Either we look at economic development mainly from above: we proceed from the heights of the administrative history of the larger German states, pursuing to its origins the way they have administered economic and social affairs and their attitude to these matters. In that case we involuntarily become their apologists. If – let us keep to our original example – the administration decides to close the Eastern border, we are ready and inclined to view the decision as the conclusion of a historical development, which as a result of the gigantic reverberations of the past has posed great tasks the present-day state must fulfil in the interest of the maintenance of our national culture. If on the other hand that decision is not taken it is very easy for us to believe that radical interventions of that kind are in part unnecessary and in part do not correspond any longer to present-day views.

Or, and this is the other starting-point, we may view economic development more from below, we may look at the great spectacle of the emancipator struggles of rising classes emerging from the chaos of conflicts of economic interest, we may observe the way in which the balance of economic power shifts in their favour. Then we unconsciously take sides with the rising classes, because they are the stronger, or are beginning to be so. They seem to prove, precisely because they are victorious, that they represent a type of humanity that stands on a higher level ‘economically’: it is all to easy for the historian to succumb to the idea that the victory of the more highly developed element in the struggle is a matter of course, and that defeat in the struggle for existence is a symptom of ‘backwardness.’ And every new sign of the shift of power gives satisfaction to the historian, not only because it confirms his observations, but because, half unconsciously, he senses it as a personal triumph: history is honouring the bills he has drawn on it. Without being aware of it, he observes the resistance that development finds in its path with a certain animosity; it seems to him to be not simply the natural result of the interplay of various inevitably divergent interests, but to some extent a rebellion against the ‘judgment of history’ as formulated by the historian. But criticism must also be made of processes which appear to us to be the unreflected result of tendencies of historical development; and precisely here, where there is most need of it, the critical spirit deserts us. In any case, there is a very obvious temptation on the historian to become a part of the camp-following of the victor in the economic struggle for power, and to forget that economic power and the vocation for political leadership of the nation do not always coincide.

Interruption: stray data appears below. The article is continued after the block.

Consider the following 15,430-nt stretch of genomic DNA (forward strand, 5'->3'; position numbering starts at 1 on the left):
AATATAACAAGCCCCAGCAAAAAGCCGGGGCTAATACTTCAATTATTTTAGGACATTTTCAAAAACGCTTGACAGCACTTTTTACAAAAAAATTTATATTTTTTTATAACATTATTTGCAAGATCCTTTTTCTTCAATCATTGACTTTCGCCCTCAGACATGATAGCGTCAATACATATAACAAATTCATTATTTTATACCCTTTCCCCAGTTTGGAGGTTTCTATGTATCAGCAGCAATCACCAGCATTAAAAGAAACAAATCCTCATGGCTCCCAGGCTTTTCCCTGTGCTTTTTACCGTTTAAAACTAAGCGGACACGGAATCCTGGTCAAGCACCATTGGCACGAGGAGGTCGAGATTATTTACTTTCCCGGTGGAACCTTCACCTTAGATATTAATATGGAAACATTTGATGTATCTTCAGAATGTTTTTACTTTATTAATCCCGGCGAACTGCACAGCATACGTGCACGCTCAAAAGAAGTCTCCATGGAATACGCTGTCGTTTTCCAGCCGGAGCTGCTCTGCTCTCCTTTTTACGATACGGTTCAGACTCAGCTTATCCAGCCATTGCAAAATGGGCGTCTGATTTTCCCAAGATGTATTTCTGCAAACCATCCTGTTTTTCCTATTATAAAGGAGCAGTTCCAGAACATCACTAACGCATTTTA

With this we now arrive at a final series of reflections belonging more to the realm of practical politics. There is only one political standard of value which is supreme for us economic nationalists, and it is by this standard that we also measure the classes which either have the leadership of the nation in their hands or are striving for it. What we are concerned with is their political maturity, i.e. their understanding of the lasting economic and political interests of the nation’s power and their ability to place these interests above all other considerations if the occasion demands. A nation is favoured by destiny if the naïve identification of the interests of one’s own class with the general interest also corresponds to the interests of national power.
And it is one of the delusions which arise from the modern over-estimation of the ‘economic’ in the usual sense of the word when people assert that feelings of political community cannot maintain themselves in face of the full weight of divergent economic interests, indeed that very possibly these feelings are merely the reflection of the economic basis underlying those changing interests. This is approximately accurate only in times of fundamental social transformation. One thing can certainly be said: among nations like the English, who are not confronted daily with the dependence of their economic prosperity on their situation of political power, the instinct for these specifically political interests does not, at least not as a rule, dwell in the broad masses of the people, for they are occupied in the fight to secure their daily needs. It would be unfair to expect them to possess this understanding. But in great moments, in the case of war, their souls too become conscious of the significance of national power. Then it emerges that the national state rests on deep and elemental psychological foundations within the broad economically subordinate strata of the nation as well, that it is by no means a mere ‘superstructure,’ the organization of the economically dominant classes. It is just that in normal times this political instinct sinks below the level of consciousness for the masses. In that case the specific function of the economically and politically leading strata is to be the repositories of political understanding. This is in fact the sole political justification for their existence.